Why You Should Not Use the E-mail Address Provided by your ISP

Saturday, January 20, 2007 8:07
Posted in category Internet

Just about every home has the Internet. It may come via DSL, Cable Company or even *shudder* Dial-Up. The company which provides you with Internet access is called an Internet Service Provider (ISP). The ISP commonly provides you with e-mail accounts of your own choosing. You may be bob@comcast.net or even alice@aol.com. While seemingly convenient, using e-mail addresses provided by through your ISP should be avoided.

Locking You In

I’m going to let you in on a little secret. Your ISP isn’t there to make your life more comfortable. They exist for the sole purpose of making money. To keep you on their books, they’ll do just about anything to make their service extremely attractive. Some ISPs may require a commitment (contract) when you sign up. Others may provide you with a subscription to software which protects your computer. But the simplest and strongest string to tie around the customer is an e-mail.

How could an e-mail address contain so much power and control? Well, there’s a simple answer. Have you ever needed to switch your e-mail address? It’s one of life’s least pleasant experiences. First, you need to hunt down the e-mail addresses of everyone you know and regularly correspond with. If you’re lucky, you’ve kept your address book up to date. Next, you need to formulate a nice e-mail stating your changing your e-mail address. Last of all, (and this part is completely out of your control) the recipient of your notice needs to remember the e-mail change.

E-mail isn’t just for sending and receiving electronic letters. Many websites use e-mail addresses as part of the login. So, let’s say you have a Amazon, Paypal or Newegg account, if you’re switching your e-mail address, you need update all your affected profiles.

This is why e-mail, something so small, becomes the center of your universe. Changing your e-mail may be too much of a tedious task and makes it easier just to stick with your current ISP. (I can’t tell you how many people I know refused to leave AOL because of this.)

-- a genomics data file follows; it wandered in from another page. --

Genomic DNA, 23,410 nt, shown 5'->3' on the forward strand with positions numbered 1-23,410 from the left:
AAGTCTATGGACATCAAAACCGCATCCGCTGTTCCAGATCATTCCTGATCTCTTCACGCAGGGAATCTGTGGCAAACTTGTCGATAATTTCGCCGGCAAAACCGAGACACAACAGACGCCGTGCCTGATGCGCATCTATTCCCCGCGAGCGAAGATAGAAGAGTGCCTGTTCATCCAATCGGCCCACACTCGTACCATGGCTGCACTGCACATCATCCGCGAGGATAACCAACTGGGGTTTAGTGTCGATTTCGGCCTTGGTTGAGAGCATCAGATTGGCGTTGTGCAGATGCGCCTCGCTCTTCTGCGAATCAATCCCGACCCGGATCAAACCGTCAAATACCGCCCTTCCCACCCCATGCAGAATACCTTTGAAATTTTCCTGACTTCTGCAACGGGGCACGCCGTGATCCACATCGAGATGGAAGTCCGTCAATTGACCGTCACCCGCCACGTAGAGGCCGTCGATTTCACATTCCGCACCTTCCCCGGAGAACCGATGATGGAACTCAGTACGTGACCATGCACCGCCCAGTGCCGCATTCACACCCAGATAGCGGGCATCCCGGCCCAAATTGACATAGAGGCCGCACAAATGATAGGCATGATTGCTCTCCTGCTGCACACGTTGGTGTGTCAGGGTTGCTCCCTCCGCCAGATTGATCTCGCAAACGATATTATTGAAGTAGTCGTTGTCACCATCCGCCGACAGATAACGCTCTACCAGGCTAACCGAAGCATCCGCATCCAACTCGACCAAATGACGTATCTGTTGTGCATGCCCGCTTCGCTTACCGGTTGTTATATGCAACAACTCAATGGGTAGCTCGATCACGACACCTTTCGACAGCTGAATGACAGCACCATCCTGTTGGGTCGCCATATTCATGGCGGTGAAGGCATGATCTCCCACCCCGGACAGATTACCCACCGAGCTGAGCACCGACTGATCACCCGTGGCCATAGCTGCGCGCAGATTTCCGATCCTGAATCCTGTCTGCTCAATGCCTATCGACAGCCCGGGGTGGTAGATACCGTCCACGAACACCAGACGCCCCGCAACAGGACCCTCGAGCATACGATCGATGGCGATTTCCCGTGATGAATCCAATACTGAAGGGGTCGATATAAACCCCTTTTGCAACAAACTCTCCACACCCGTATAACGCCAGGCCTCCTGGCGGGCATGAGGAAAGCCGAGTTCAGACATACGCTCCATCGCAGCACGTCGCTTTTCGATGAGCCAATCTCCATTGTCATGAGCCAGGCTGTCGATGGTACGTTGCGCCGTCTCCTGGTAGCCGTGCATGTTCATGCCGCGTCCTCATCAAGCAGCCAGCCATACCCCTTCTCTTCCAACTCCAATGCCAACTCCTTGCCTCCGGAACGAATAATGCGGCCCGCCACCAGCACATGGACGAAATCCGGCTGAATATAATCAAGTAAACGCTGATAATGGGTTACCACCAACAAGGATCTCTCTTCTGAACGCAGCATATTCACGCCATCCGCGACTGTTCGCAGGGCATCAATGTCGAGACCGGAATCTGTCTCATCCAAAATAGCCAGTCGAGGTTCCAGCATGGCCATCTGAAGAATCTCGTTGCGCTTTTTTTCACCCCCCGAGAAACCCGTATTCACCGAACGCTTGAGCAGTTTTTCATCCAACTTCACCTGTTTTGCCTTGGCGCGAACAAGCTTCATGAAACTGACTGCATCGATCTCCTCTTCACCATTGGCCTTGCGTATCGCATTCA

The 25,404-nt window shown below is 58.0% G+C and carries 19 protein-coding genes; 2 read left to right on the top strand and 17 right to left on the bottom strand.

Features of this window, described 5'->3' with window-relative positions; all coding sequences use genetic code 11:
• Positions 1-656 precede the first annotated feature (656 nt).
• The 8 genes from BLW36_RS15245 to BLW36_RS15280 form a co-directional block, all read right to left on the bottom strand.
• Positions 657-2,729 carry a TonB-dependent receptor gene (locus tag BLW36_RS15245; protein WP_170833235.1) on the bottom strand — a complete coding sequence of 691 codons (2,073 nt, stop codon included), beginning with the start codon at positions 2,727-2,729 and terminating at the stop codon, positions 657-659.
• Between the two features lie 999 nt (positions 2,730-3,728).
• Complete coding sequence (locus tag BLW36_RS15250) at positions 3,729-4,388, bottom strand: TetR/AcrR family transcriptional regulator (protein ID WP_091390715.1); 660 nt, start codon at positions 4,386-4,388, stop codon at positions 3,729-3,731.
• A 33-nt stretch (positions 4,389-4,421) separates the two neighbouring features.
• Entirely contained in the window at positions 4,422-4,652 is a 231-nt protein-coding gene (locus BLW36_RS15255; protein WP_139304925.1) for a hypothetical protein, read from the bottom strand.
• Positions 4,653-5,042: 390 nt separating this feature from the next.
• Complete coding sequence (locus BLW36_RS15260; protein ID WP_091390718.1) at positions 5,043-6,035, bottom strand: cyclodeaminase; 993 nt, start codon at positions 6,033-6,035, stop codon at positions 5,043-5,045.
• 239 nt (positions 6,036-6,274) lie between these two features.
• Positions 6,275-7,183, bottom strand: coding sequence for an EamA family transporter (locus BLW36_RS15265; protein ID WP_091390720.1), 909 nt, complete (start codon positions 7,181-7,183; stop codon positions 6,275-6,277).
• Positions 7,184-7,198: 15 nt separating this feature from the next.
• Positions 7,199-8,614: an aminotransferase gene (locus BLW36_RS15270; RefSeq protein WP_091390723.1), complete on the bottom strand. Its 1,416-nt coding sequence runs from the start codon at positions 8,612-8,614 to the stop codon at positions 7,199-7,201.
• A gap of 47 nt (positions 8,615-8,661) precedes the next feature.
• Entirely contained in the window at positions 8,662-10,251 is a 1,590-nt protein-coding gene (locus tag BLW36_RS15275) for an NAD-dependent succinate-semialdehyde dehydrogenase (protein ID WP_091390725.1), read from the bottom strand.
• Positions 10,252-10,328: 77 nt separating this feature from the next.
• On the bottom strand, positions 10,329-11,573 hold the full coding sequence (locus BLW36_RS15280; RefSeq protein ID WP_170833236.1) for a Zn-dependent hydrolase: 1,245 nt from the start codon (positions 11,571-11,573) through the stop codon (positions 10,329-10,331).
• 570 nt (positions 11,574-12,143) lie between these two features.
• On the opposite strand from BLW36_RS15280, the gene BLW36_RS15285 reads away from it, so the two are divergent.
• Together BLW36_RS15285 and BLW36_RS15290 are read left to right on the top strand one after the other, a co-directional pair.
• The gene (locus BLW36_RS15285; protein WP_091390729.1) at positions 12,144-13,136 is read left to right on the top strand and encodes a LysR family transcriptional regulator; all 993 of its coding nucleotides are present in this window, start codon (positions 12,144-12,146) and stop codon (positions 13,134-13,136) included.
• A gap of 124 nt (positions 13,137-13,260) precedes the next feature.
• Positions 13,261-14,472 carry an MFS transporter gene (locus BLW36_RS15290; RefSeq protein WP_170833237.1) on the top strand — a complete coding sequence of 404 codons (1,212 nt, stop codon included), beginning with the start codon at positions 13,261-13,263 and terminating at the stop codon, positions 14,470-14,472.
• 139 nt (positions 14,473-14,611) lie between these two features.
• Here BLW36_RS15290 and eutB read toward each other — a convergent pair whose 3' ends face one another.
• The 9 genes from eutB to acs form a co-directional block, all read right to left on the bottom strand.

Just like a clothing store, you should feel like you may only obtain your internet service from one local. ISPs come and go. Other ISPs get bought by bigger companies. Higher quality services pop up, and better deals arrive. As most people stay in one home or apartment their entire lives, their current ISP may not be available in their new home.

Free is Free

There are plenty of alternatives when it comes to e-mail. (I’ll tell you my personal favorite later on.) Best of all, many e-mail services are free. As you already know, I’m a huge fan of Gmail. Other good choices include Hotmail and Yahoo. They make their money from advertising. If you don’t mind ads, then you don’t have to pay a dime. However, if ads perturb you, for a small annual fee, you can be ad free.

When you’re looking around for a free e-mail provider, be sure you find one that’s been around for a while. This will point to a bit of stability. If you like using an e-mail program on your local computer (such as Microsoft Outlook Express, Microsoft Outlook or Mozilla Thunderbird), make sure that the e-mail service provides POP/SMTP services. Some of them charge money for this privilege. (Gmail doesn’t charge money for this, but be sure to have a look at the information carefully on how to set this up.) Also, have a look at the message size limits. Most services let you send and receive e-mails up to 10MB in size (including attachments.)

My Solution

I’m sure you’ve all been waiting for this one. I like to control my destiny. So, I purchased the domain wortmannfamily.com. I of course have my own e-mail address, myname@wortmannfamily.com. This means no matter what ISP I use, no matter how many times it changes, my e-mail goes uninterrupted. Now, that’s not all I do. I’ve found that most web hosts don’t provide an idea e-mail interface that I can use via the web. I also like to download my e-mail to my computer at home via Microsoft Outlook. The best solution I’ve found is to have e-mails sent to myname@wortmannfamily.com forward to my gMail account. I can then use Gmail to check my mail on the web, as well as download all my messages from Gmail into Microsoft Outlook. Most importantly, I can use the Gmail to send e-mail, pretending that it’s sending from the wortmannfamily.com. Finally, since I choose where myname@wortmannfamily.com forwards e-mail to, I can switch e-mail services any time I’d like.

Well there you go. You have the facts and do with them as you will!

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